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Dancing in the Dark: A Cultural History of the Great Depression Hardcover – Deckle Edge, September 14, 2009
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Top Customer Reviews
Dr. Morris Dickstein's commentary goes beyond cataloging; he goes beyond appreciation of the works. He holds them up for the reader to examine with him and thus makes them multi-dimensional instead of just a "good movie" or a "good book." His cataloging, though, is first-rate, as he introduces artists rarely mentioned outside of the academic world. Too much to read and watch, not enough time.
I highly recommend "Dancing in the Dark." It revealed the Thirties in ways I had never considered, introduced works and artists with whom I was not familiar, and entertained me so that I looked forward to the times I could pick it up again.
From his wonderful overview of the films of Ginger Rogers and Fred Astaire; the writings of Steinbeck, F. Scott Fitzgerald, and so many more; the music of the Gershwins and Cole Porter..."Dancing" is a can't-put-it-down page-turner... one wished the book would never end.
"Dancing" is highly recommended but, be warned: this introduction to Depression-era culture will make you want to explore more for yourself.
A thoroughly rewarding, richly documented study.
Most Recent Customer Reviews
Very detailed and long discussion of some aspects of the Great Depression that have not been covered elswhere..some of it seems redundant and too wordy but generally interestingPublished 8 months ago by Diane Middleton
Very promising title and publicity. The book, alas, is very thin on facts, very long on digressions and navel gazing on and about minuscule groups in NY or DC for the period, empty... Read morePublished 8 months ago by Francois Lacasse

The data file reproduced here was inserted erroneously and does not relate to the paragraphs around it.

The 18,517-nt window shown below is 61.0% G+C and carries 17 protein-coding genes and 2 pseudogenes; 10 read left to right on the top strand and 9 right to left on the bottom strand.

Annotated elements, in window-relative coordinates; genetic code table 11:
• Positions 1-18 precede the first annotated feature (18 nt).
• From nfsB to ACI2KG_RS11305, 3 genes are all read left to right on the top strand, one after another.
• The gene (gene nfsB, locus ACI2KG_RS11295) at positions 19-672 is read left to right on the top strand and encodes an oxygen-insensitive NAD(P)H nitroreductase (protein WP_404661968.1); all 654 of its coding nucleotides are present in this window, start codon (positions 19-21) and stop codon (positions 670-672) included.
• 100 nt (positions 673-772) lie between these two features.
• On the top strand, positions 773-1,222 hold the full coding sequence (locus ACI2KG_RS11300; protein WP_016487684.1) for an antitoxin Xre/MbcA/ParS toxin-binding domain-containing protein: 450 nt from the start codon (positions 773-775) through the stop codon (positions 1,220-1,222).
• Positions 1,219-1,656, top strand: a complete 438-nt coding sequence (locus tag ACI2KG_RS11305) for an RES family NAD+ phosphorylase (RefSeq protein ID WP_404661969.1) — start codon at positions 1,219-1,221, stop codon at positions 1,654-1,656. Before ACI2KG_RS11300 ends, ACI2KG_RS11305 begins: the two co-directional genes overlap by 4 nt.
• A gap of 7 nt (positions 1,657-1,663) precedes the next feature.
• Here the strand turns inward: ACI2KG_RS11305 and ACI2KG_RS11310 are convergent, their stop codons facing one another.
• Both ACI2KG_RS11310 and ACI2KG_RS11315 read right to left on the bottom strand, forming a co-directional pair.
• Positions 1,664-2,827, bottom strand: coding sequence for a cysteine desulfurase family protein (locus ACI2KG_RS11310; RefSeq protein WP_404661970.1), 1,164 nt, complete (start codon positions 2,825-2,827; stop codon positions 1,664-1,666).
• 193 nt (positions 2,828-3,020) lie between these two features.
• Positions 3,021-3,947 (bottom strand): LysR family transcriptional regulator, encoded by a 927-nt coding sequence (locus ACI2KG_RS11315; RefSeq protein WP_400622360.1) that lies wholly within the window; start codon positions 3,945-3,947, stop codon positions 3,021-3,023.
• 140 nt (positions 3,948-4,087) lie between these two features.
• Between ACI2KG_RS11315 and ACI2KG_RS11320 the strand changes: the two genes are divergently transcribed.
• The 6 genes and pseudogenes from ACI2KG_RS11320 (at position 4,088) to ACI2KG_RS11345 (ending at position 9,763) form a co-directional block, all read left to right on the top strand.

Dancing in the Dark has a couple of flaws, keeping it from a 5 star rating. The first flaw is the author states the cause of the Great Depression to have been the 1929 stockmarket... Read morePublished 14 months ago by David S. Wellhauser
Excellent book on the cultural background of the Great Depression. Anyone familiar with the political and social story will find his understanding enhanced by this book. Read morePublished 20 months ago by RJR
One of the better social histories of the 1930s--accessible and accurate, written well and (evidently) well-researched.Published 21 months ago by W. Ross
This is a genuis presentation of the proletariat literature (and other art forms) of the American Depression years. Read morePublished 21 months ago by planosue
A fun fascinating read. This book presents a new way to look at the depression era. History teachers focus on politics and economics; Dickstein, on the other hand, presents the... Read morePublished on February 12, 2014 by D
I'm about half way through this book. It reminds me of digging for clams with bare feet. Most of the time your in sandy muck, but once in a while you get a clam. Read morePublished on December 24, 2013 by Peter Javsicas